Thursday, 28 February 2013

Oh-so-tasty steaks at the New Street Grill

Last week, a craving for red meat led my boyfriend and I to New Street Grill for an impromptu Monday night meal. Just off Devonshire Square, this stylish restaurant has a sophisticated-yet-intimate vibe; and with smartly dressed French waiters, exemplary service, and a very impressive wine list, it's a bit more special than your usual steak joint.

New Street Grill boasts a very appetising menu, featuring everything from game to seafood, but we were here for steak, so we ignored fought off temptation (roast venison, confit duck leg, lobster macaroni...) and turned our attention to the list of cuts.

I opted for the 250g fillet steak (£33), and received a thick slab of beautifully seared meat. The inside was perfectly rare, while the exterior sported a deep brown gloss with a buttery, almost caramel flavour. Paired with a side of roasted beetroots, carrots and celeriac and a copper dish of creamy peppercorn sauce, it was just what I had been craving.

My boyfriend went for the 350g rib eye (£32). A slightly fattier cut than my fillet, this was incredibly tender, but without (I thought) quite the same intensity of flavour. His accompanying bearnaise sauce was somewhat inferior to my peppercorn (but then, I'm not a fan of tarragon, so I may be biased), but his side of macaroni cheese (complete with smooth cream sauce and a crisp, golden parmesan topping) more than made up for it.

Both steaks were served with a bundle of watercress and half a head of roasted garlic - I ate a clove or two (sweet from the slow cooking process, but still quite potent) which made a lasting impression on my breath!

Paired with a bottle of red (a French Cabernet Sauvignon, for a very reasonable £20 - although the wine list does tend towards the pricier end of things, with many stretching into the £1000s), this meal was a real treat, and if you're a meat-lover, I highly recommend giving it a try!

 New Street Grill on UrbanspoonSquare Meal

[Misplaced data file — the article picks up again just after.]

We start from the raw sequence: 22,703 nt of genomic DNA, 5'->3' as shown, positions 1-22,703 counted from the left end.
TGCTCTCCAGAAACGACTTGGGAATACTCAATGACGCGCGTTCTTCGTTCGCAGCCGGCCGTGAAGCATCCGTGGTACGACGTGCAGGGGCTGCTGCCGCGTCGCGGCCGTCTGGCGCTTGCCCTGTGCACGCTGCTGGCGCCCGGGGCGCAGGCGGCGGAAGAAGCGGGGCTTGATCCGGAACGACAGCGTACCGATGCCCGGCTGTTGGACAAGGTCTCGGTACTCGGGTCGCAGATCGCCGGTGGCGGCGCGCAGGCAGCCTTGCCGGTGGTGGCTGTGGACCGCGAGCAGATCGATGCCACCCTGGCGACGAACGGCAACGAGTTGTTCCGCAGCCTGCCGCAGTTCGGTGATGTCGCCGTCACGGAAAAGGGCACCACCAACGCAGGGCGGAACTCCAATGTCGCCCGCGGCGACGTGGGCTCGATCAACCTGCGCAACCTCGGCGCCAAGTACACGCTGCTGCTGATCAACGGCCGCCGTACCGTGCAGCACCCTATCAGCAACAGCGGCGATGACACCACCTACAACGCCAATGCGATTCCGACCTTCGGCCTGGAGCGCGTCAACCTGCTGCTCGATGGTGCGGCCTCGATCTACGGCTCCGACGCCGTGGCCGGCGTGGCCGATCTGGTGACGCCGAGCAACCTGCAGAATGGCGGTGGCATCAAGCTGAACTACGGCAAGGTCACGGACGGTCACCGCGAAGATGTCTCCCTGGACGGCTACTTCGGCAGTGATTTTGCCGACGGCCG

Tuesday, 26 February 2013

Best-ever brownies (from the Peyton and Byrne "British Baking" cookbook)

A quick disclaimer before I start this post: while these were the best-ever brownies when my friend made them, my attempt was somewhat less successful: even a minute or two of over-cooking will eliminate the incredible gooey-fudginess this recipe is capable of producing, so MAKE SURE YOU DON'T OVERCOOK THEM! However, as long as you check on them regularly (and err on the side of taking them out of the oven too early rather than too late), then they should turn out every bit as delicious as hers were!


300g good quality dark chocolate, broken into pieces
100g butter (plus extra for greasing)
1/2 teaspoon salt
150g caster sugar
50g light brown sugar
3 eggs
1 teaspoon vanilla extract
100g plain white flour
100g chopped walnuts (I missed these out because I hate walnuts - pecans or chunks of chocolate would be a great alternative)

Pre-heat your oven to 180C.

Melt the butter and chocolate pieces in a heatproof bowl balanced over a saucepan of simmering water. Add the salt and stir until smooth, glossy, and fully combined. (Have a little taste if you must!). Remove from the heat and allow to cool for a minute or so.

Meanwhile, in a seperate bowl,beat your eggs together with the sugar (both types). When the chocolate has cooled slightly, stir the egg and sugar mixture into the melted chocolate, bit by bit.

Finally, fold in your flour.

Grease a 20cm square baking tin and line with greaseproof paper (the trick to lining a baking dish is to snip darts into the corners to allow the paper to fold around with the contour of the tin more easily). Pour the brownie batter into the tin, and cook on the middle shelf for about 25 minutes, or until a skewer inserted into the brownies emerges almost clean (you still want some gooeyness!)

To avoid over-cooking, it's probably best to check your brownies around the 20 minute mark - and if you don't mind them being a bit under-cooked, you could even remove them early for an extra-fudgy texture.

Leave the brownies to cool completely in the tin, then cut into squares and serve! They should keep (ha!) for a couple of days in an airtight container.

I forgot to take a picture of the finished product...but here's some Oliver Peyton made earlier

Monday, 25 February 2013

Seasonal tasting menu at Morgan M

For a pre-Valentine's day treat, my boyfriend and I headed to Morgan M, just off Smithfields Market. I've wanted to check out their seasonal tasting menu for a while, and I wasn't disappointed: we had a lovely meal which - while arguably slightly less innovative than Club Gascon - was equally delicious.